This interview with Jordan Muhlestein (firstname.lastname@example.org) was conducted in late summer by Adam Turteltaub (email@example.com), CHC, CCEP, Chief Engagement & Strategy Officer, Society of Corporate Compliance and Ethics & Health Care Compliance Association.
AT: Your first experience working in healthcare wasn’t in compliance or even a related field, like law or internal audit, but as an electrocardiogram (EKG) technician. Do you remember what your experience with compliance was back then, if any?
JM: I started as an EKG tech in June 2003, just a couple months after the Health Insurance Portability and Accountability Act Privacy Rule became effective. The don’t-you-dare-share-patient-information training was my first experience with compliance. It was couched as another way I could provide excellent care to patients, and that has really been my focus as a compliance professional—being compliant helps us care for people. Working with patients directly was incredibly energizing.
AT: How has that time as a frontline provider of care helped shape your approach to compliance?
JM: A few things stand out from my time as an EKG tech. I worked graveyard shifts twice a week for most of my time, and I gained an appreciation for the physical and mental toll that can be imposed on healthcare workers. That helps me be understanding when I receive a middle-of-the-night hotline call or when trying to plan meetings around providers’ clinical schedules.
Another item is the state of constant readiness required when I was on call to run to the emergency department or a code blue at a moment’s notice. I honestly enjoy the aspect of compliance where I never know what will come up next; it makes sure I never stop learning and finding ways to improve.
Lastly, as an EKG tech, I was a piece of a large healthcare team that came together to respond to each patient situation. I see the same strength in compliance, where professionals from many areas of expertise come together to address each situation. Each person’s strengths support the rest of the group. I like to think that as long as I provide support to others when they need it, I don’t need to feel bad when I need to lean on them. Healthcare is all about teamwork, whether you’re in a clinical role or not.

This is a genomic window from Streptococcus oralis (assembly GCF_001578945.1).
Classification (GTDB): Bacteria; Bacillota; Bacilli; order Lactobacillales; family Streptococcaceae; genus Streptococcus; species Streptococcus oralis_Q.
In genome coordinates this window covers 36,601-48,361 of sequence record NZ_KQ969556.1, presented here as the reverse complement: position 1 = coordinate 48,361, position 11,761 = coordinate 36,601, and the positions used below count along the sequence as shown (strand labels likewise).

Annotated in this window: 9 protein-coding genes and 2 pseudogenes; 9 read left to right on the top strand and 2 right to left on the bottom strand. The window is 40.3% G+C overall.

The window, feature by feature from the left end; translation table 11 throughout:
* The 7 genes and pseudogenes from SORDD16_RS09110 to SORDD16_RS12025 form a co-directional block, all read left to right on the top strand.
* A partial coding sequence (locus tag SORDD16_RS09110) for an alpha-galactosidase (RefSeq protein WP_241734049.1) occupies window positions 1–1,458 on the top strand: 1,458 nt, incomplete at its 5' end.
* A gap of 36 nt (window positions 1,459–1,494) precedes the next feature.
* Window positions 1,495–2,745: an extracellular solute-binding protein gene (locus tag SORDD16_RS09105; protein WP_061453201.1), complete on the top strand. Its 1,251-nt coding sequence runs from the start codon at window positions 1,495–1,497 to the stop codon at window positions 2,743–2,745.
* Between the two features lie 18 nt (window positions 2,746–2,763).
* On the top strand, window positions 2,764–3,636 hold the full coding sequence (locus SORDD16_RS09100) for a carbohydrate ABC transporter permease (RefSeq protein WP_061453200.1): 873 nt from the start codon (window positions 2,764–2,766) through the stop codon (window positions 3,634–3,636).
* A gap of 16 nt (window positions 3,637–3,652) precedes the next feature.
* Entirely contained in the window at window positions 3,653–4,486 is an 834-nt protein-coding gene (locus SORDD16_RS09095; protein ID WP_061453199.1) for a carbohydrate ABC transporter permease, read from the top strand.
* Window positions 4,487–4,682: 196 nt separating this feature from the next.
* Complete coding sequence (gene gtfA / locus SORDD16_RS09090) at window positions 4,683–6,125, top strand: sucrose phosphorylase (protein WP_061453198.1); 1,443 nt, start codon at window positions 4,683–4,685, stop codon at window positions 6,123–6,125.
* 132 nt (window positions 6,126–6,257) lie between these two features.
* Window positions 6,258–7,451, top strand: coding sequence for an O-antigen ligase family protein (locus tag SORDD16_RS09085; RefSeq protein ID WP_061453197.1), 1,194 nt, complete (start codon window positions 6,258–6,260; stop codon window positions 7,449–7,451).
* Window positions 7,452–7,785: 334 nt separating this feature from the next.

AT: I think it’s good to point out that you haven’t only worked in healthcare. Both in college and then afterwards you were a journalist. It’s not a profession that’s often discussed—or ever discussed—as a good background for compliance, but I imagine it was better preparation than people would think. It must have been a very good place to learn interview and communication skills, yes?
JM: Absolutely. Journalism, especially print journalism, requires you to synthesize information quickly, prioritize it, and then share the important details with a specific audience in an easily digestible way. Those skills are helpful in many aspects of life, but I think they translate to compliance well because so much of our work hinges on small nuances in law or policy. Those nuances can be complex and confusing, so being able to distill them to their simplest form really helps decision-makers in your organization.
Journalism also put me in uncomfortable situations where I was expected to still do my job in a professional and compassionate way. I am confident my journalist experiences—such as interviewing a woman as her home was literally burning down behind her or going door-to-door to interview residents of a neighborhood that just experienced a drive-by gang shooting—helped prepare me for dealing with the difficult investigations and conversations in compliance. Another thing journalism taught me is the importance of a good editor. That helped me learn to appreciate correction and welcome constructive criticism.
AT: So, what led you to healthcare from journalism?
JM: In high school, I had the goal of being a physician, as I was drawn to the mission-driven focus of healthcare and the personal fulfillment that brings. However, as college progressed, I realized I was not drawn to all the rigorous science classes required for premed. I enjoyed talking to people and writing much more than the idea of studying organic chemistry. That is what led me to journalism.